The FRB/FFIEC release aggregated data, and data for each reporter, which would include any information on higher priced loans, around August/September of each year for the prior year. The annual release of the data usually results in some scrutiny of the data by media, community organizations and others.

3) High-Rate, High-Fee, High Cost Loans (HOEPA/Section 32 Mortgages)

The Home Ownership and Equity Protection Act of 1994 (HOEPA). The law addresses certain deceptive and unfair practices in home equity lending. It amends the Truth in Lending Act (TILA) and establishes requirements for certain loans with high rates and/or high fees. The rules for these loans are contained in Section 32 of Regulation Z, which implements the TILA, so the loans also are called "Section 32 Mortgages." Here's what loans are covered, the law's disclosure requirements, prohibited features, and actions you can take against a lender who is violating the law.

What Loans Are Covered?

A loan is covered by the law if it meets the following tests:

for a first-lien loan, that is, the original mortgage on the property, the annual percentage rate (APR) exceeds by more than eight percentage points the rates on Treasury securities of comparable maturity;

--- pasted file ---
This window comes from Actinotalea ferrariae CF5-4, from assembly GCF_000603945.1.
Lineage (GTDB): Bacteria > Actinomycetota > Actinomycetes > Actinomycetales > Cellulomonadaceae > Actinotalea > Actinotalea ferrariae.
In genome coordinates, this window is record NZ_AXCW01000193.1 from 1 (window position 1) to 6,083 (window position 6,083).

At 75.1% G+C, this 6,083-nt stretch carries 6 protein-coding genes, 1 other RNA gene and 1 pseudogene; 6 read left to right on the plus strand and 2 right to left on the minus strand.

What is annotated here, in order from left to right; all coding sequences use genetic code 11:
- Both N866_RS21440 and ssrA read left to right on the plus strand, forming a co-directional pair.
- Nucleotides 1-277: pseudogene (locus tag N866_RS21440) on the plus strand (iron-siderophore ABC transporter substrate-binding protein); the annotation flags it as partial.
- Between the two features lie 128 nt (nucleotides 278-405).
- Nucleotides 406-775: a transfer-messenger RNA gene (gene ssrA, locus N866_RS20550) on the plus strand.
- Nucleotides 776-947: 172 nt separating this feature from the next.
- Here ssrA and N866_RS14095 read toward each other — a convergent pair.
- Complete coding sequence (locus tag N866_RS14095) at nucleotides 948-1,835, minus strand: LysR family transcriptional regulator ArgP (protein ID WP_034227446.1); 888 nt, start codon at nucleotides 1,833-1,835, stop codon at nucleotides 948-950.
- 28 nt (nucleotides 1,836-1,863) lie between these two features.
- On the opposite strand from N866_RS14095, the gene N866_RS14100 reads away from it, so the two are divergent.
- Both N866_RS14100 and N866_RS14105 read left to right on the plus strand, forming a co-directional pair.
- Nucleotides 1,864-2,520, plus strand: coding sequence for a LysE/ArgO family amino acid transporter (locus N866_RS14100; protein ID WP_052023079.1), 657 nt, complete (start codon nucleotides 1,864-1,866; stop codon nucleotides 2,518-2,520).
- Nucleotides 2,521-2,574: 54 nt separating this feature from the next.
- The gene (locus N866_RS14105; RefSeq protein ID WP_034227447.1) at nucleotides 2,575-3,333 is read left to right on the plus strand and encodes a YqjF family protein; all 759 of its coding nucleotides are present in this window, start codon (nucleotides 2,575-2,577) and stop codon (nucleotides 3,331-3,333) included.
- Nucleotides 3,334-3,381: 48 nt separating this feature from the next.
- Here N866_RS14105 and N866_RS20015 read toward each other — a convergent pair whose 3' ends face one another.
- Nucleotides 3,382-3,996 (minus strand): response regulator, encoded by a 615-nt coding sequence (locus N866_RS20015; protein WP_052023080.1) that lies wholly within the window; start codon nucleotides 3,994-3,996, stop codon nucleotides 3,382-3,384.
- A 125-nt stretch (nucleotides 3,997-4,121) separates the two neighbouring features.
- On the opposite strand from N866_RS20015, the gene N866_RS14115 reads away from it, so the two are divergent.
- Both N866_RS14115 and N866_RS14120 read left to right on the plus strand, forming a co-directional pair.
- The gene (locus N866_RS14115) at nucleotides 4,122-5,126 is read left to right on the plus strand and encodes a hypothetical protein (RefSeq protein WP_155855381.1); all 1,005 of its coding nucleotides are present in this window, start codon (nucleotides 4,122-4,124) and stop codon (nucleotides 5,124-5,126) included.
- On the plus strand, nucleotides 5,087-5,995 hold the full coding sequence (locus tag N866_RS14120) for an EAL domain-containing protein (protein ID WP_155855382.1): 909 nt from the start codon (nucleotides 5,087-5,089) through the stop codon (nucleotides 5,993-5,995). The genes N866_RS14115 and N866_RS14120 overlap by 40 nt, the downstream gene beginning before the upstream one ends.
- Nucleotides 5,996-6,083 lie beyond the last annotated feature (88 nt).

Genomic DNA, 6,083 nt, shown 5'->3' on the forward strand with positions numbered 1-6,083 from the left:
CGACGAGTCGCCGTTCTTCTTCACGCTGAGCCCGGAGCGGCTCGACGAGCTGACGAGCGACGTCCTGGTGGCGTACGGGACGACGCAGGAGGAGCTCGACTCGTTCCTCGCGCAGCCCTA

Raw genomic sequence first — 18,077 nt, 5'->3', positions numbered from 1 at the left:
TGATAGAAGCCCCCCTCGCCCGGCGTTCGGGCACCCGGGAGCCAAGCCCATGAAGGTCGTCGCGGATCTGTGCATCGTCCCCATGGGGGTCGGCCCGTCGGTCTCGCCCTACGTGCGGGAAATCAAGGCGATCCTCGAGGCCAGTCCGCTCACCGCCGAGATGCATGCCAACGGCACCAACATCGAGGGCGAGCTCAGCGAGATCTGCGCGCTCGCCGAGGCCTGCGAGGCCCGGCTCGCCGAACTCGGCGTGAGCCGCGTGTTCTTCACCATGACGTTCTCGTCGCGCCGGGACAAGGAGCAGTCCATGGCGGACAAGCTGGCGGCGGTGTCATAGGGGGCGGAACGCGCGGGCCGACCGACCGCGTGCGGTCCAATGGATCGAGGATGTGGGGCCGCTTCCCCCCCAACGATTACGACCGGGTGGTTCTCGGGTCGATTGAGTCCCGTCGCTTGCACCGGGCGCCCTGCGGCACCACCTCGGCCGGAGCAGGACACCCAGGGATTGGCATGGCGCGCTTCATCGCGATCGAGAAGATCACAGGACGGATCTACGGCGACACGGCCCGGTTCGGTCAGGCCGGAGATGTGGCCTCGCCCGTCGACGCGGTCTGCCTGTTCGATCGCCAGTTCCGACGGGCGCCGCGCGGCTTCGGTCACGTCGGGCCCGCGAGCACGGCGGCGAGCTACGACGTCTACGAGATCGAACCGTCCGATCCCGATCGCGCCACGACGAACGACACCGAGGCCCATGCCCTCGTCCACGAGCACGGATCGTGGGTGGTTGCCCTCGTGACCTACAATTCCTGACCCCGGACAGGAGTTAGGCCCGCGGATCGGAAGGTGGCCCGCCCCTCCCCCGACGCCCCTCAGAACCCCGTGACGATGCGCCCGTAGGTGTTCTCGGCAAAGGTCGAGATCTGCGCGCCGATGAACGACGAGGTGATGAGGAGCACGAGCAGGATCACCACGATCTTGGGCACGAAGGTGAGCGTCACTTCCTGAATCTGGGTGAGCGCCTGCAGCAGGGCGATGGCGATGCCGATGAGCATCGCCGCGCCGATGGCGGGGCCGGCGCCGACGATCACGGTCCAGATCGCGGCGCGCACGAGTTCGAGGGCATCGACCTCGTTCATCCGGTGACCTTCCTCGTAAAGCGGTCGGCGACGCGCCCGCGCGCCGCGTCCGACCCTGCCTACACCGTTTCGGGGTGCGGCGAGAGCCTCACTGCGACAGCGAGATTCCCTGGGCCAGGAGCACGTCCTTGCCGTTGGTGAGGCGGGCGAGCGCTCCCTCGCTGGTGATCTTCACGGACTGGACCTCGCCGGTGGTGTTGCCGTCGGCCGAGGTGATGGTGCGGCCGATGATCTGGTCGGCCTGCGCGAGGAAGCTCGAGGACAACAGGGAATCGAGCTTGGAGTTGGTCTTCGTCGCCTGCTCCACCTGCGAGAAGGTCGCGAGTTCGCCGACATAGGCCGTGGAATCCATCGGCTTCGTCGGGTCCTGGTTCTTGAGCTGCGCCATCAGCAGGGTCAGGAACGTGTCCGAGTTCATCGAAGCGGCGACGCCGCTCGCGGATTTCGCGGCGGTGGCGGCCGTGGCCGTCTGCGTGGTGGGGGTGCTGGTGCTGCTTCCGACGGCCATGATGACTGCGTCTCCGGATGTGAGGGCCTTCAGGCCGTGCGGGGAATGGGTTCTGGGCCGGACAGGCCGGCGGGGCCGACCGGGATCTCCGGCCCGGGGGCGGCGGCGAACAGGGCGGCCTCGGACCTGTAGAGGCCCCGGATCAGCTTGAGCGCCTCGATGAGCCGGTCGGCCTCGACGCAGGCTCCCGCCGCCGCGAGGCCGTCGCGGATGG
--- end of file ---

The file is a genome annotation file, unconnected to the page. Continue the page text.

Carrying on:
for a second-lien loan, that is, a second mortgage, the APR exceeds by more than 10 percentage points the rates in Treasury securities of comparable maturity; or

the total fees and points payable by the consumer at or before closing exceed the larger of $547 or eight percent of the total loan amount. (The $547 figure is for 2007. This amount is adjusted annually by the Federal Reserve Board, based on changes in the Consumer Price Index.) Credit insurance premiums for insurance written in connection with the credit transaction are counted as fees.

The rules primarily affect refinancing and home equity installment loans that also meet the definition of a high-rate or high-fee loan. The rules do not cover loans to buy or build your home, reverse mortgages or home equity lines of credit (similar to revolving credit accounts).



Last Updated 07/13/2007 come-in@fdic.gov